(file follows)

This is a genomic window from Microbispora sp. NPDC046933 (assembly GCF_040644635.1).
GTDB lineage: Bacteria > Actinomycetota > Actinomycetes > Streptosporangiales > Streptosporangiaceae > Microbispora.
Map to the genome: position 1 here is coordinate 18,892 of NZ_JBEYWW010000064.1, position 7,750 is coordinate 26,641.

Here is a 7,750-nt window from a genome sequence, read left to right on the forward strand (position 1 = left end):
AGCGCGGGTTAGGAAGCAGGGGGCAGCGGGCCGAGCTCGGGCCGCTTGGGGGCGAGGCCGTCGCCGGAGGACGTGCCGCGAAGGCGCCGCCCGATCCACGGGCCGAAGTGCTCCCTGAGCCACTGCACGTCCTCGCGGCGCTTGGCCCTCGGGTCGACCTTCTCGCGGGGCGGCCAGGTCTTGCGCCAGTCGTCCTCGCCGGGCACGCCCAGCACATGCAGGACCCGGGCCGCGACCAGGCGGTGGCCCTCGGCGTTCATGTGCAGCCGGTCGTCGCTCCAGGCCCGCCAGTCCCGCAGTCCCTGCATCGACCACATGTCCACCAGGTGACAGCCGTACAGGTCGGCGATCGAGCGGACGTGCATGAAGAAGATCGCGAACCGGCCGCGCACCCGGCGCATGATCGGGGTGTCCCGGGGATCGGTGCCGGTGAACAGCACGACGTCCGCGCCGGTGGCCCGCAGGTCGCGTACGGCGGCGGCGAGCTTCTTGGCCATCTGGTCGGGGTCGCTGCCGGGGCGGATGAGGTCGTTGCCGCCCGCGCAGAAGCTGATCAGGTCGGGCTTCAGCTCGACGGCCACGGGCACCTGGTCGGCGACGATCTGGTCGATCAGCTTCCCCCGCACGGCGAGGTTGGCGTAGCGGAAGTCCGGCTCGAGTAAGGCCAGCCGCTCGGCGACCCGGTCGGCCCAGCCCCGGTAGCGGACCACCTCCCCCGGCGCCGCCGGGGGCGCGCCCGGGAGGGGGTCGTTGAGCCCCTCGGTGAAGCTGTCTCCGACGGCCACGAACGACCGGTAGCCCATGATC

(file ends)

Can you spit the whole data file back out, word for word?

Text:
This is a genomic window from Microbispora sp. NPDC046933 (assembly GCF_040644635.1).
GTDB lineage: Bacteria > Actinomycetota > Actinomycetes > Streptosporangiales > Streptosporangiaceae > Microbispora.
Map to the genome: position 1 here is coordinate 18,892 of NZ_JBEYWW010000064.1, position 7,750 is coordinate 26,641.

Here is a 7,750-nt window from a genome sequence, read left to right on the forward strand (position 1 = left end):
AGCGCGGGTTAGGAAGCAGGGGGCAGCGGGCCGAGCTCGGGCCGCTTGGGGGCGAGGCCGTCGCCGGAGGACGTGCCGCGAAGGCGCCGCCCGATCCACGGGCCGAAGTGCTCCCTGAGCCACTGCACGTCCTCGCGGCGCTTGGCCCTCGGGTCGACCTTCTCGCGGGGCGGCCAGGTCTTGCGCCAGTCGTCCTCGCCGGGCACGCCCAGCACATGCAGGACCCGGGCCGCGACCAGGCGGTGGCCCTCGGCGTTCATGTGCAGCCGGTCGTCGCTCCAGGCCCGCCAGTCCCGCAGTCCCTGCATCGACCACATGTCCACCAGGTGACAGCCGTACAGGTCGGCGATCGAGCGGACGTGCATGAAGAAGATCGCGAACCGGCCGCGCACCCGGCGCATGATCGGGGTGTCCCGGGGATCGGTGCCGGTGAACAGCACGACGTCCGCGCCGGTGGCCCGCAGGTCGCGTACGGCGGCGGCGAGCTTCTTGGCCATCTGGTCGGGGTCGCTGCCGGGGCGGATGAGGTCGTTGCCGCCCGCGCAGAAGCTGATCAGGTCGGGCTTCAGCTCGACGGCCACGGGCACCTGGTCGGCGACGATCTGGTCGATCAGCTTCCCCCGCACGGCGAGGTTGGCGTAGCGGAAGTCCGGCTCGAGTAAGGCCAGCCGCTCGGCGACCCGGTCGGCCCAGCCCCGGTAGCGGACCACCTCCCCCGGCGCCGCCGGGGGCGCGCCCGGGAGGGGGTCGTTGAGCCCCTCGGTGAAGCTGTCTCCGACGGCCACGAACGACCGGTAGCCCATGATC